Commitment and cooperation then provide a map for locating different high courts. It is probably impossible to locate any particular high court precisely in CC Space in Figure 1-1. However, we can get a sense of where courts lie at a particular point in time. Courts where judges more often decide according to their personal views will lie toward the left of the space, with attitudinal and strategic courts having higher rates of such decisions than positivist or deliberative courts. Attitudinal courts should have lower rates of agreement than deliberative courts, all other things being equal, which should show itself in more dissents and concurrences. Situating the courts is not, however, straightforward. It can, for example, be hard to determine whether a court with judges who are less likely to decide based on their personal views is positivist or deliberative if there are few concurring opinions. A deliberative court may look positivist if the judges have very different legal backgrounds and therefore have difficulty reaching agreement, though they strive for it.

Beyond the United States there has been limited empirical work in many countries on how national high courts decide appeals. Analysis of other high courts such as in Canada, Israel, or the UK trails behind. There is even less work that compares across high courts. Moreover data on decisions of high courts in countries other than Canada and the United States is relatively sparse and of variable quality. For much of the analysis in this book, we expand on the existing empirical literature through use of the High Courts Judicial Database

(HCJD). The HCJD covers decisions of high courts from a range of countries from about 1970 to the early 2000s.[1] Although there naturally are limitations in this data given its broad scope, it allows us to examine using a consistent set of data the relationship between high court design and how judges decide cases across countries.[2]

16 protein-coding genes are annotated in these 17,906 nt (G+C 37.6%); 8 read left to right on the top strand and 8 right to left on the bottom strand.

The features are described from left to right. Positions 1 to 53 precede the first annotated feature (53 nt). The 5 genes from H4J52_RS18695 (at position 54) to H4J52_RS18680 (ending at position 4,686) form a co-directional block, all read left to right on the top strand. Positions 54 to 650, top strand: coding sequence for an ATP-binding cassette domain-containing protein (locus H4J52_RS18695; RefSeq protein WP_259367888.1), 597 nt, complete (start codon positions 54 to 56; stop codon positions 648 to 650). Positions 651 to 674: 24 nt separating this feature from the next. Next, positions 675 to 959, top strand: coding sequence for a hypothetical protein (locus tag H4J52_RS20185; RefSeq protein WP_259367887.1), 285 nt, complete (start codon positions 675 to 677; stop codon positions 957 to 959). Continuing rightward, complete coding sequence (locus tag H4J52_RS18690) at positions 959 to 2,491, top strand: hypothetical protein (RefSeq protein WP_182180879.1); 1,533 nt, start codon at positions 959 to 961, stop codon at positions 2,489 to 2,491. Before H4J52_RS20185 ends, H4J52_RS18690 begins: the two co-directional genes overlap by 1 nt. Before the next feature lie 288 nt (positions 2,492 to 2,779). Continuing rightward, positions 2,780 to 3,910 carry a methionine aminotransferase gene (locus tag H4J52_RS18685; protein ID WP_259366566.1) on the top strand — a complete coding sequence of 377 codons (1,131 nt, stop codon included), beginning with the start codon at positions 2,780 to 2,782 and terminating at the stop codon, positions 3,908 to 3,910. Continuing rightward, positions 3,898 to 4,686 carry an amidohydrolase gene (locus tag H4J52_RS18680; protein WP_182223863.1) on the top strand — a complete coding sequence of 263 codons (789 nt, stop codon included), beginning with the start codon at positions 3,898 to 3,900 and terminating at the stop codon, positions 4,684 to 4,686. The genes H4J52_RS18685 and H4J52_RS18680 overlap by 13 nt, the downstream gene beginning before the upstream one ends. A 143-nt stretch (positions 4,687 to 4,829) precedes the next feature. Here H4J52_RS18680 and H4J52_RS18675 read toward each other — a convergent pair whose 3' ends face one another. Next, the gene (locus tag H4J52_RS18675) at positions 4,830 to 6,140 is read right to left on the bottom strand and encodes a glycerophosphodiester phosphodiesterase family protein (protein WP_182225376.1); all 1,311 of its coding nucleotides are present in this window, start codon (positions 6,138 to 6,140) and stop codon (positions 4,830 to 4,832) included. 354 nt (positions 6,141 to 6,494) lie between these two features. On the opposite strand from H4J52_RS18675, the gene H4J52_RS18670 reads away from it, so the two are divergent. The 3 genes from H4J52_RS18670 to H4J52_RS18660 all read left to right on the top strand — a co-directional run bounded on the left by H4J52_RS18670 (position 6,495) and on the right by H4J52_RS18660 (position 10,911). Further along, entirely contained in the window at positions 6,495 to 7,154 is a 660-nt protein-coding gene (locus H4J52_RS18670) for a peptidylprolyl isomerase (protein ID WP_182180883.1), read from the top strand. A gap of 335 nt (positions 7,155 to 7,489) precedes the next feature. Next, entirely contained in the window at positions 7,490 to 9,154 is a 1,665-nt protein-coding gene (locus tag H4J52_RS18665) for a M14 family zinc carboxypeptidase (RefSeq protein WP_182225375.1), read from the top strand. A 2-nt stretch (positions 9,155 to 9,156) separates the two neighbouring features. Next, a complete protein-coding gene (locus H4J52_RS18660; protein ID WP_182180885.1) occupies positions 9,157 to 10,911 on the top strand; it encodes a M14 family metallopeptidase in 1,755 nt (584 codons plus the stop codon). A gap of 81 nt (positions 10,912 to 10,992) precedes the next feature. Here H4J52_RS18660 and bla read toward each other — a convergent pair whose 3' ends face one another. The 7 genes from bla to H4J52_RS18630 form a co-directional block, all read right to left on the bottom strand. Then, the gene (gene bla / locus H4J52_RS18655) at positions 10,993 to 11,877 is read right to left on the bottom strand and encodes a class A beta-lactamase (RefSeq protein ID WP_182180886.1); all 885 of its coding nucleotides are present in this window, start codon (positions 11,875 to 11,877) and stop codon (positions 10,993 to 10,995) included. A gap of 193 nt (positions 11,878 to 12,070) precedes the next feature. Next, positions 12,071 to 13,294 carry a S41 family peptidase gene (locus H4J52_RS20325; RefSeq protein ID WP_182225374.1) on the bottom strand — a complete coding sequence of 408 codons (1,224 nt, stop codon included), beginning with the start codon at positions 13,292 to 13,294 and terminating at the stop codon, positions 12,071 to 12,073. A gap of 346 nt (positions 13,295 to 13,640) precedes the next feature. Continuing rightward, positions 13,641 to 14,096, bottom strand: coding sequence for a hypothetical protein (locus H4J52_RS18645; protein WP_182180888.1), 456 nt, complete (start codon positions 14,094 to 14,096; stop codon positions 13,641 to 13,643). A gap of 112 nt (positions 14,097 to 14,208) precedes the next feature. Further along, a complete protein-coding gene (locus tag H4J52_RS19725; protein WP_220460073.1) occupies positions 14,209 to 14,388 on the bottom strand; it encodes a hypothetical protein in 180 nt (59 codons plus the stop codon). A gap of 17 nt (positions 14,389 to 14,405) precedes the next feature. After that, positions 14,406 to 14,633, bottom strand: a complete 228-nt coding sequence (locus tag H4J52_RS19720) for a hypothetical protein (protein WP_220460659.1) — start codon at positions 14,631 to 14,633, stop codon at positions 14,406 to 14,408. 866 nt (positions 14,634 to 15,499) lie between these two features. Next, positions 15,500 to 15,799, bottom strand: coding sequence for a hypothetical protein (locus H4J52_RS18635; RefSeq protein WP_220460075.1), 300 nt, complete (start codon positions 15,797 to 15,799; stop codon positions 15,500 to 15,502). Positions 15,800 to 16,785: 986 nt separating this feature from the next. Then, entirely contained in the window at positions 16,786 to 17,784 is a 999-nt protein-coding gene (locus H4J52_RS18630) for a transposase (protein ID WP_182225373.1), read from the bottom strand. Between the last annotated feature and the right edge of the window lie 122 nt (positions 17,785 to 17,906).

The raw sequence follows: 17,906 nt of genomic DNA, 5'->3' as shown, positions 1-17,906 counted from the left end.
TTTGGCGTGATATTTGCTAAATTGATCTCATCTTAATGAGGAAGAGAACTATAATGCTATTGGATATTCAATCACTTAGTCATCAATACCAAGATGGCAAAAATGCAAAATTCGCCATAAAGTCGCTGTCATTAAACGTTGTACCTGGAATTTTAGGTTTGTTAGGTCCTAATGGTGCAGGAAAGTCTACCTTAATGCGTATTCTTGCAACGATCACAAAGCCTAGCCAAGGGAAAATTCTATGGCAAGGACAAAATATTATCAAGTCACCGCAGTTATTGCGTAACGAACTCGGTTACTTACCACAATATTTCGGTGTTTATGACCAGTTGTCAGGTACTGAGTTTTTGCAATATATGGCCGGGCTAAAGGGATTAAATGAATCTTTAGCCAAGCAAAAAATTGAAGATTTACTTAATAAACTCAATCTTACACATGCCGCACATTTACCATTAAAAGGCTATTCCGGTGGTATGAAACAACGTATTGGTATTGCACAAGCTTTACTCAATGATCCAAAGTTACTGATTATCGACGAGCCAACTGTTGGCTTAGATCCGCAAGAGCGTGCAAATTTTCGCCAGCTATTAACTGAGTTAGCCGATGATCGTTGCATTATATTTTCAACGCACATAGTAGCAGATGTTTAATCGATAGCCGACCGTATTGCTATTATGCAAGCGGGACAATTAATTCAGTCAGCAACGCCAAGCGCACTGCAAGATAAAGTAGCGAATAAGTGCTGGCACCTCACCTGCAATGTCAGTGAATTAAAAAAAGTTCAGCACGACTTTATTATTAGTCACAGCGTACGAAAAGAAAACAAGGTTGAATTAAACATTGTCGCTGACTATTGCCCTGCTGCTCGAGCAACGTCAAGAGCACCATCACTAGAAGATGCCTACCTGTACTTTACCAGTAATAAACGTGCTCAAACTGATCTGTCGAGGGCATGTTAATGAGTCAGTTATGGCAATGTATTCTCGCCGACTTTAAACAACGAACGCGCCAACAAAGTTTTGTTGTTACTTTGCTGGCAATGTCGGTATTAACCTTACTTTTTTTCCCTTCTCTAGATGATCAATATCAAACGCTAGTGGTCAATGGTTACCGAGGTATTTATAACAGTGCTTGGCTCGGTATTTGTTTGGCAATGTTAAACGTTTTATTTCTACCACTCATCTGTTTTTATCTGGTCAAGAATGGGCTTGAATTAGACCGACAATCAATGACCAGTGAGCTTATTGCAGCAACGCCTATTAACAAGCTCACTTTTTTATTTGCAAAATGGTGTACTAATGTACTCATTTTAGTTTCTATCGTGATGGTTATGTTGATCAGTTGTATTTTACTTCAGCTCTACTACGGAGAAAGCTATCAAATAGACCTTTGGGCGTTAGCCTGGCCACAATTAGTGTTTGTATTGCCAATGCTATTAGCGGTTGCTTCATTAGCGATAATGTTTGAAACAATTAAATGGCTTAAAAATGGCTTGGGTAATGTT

Given the limited nature of the data and prior work, the best we can hope for at this stage is some general sense of where courts lie relative to each other. Such relative positioning, however, is sufficient to orient the question of how differences in the set-up of courts influence their decisions. We chose to examine only certain common law courts in order to keep at least some of the context the same in our comparison. Our primary focus will be on the uS Supreme Court, the Supreme Court of Canada, the uK Supreme Court (and former House of Lords), the Indian Supreme Court, and the Australian High Court, though we will also look at other courts in less depth such as the Israeli Supreme Court. Although not a large sample of courts, as we will see in the following brief overview of each court, these courts still differ widely in many ways.[3] The united States, Canada, Australia, and the uK in particular work from a similar structure but with some interesting design differences that let us ask interesting questions about the potential influence of altering the design of the court. We chose to also include the Indian Supreme Court as it has ties to the same legal traditions but has made such divergent design choices that it makes a good counterpoint to the similarities across the other countries.

  • [1] See Appendix 1 for a more detailed description of Stacia L. Haynie et al. (2007) High CourtsJudicial Database. Accessed at the university of South Carolina Judicial Research Initiative,online: [HCJD].
  • [2] See Chapter 9 and Appendix 1 for a discussion of some of the limitations of the data for ourpurposes.
  • [3] The courts are discussed in greater detail in the following chapters.
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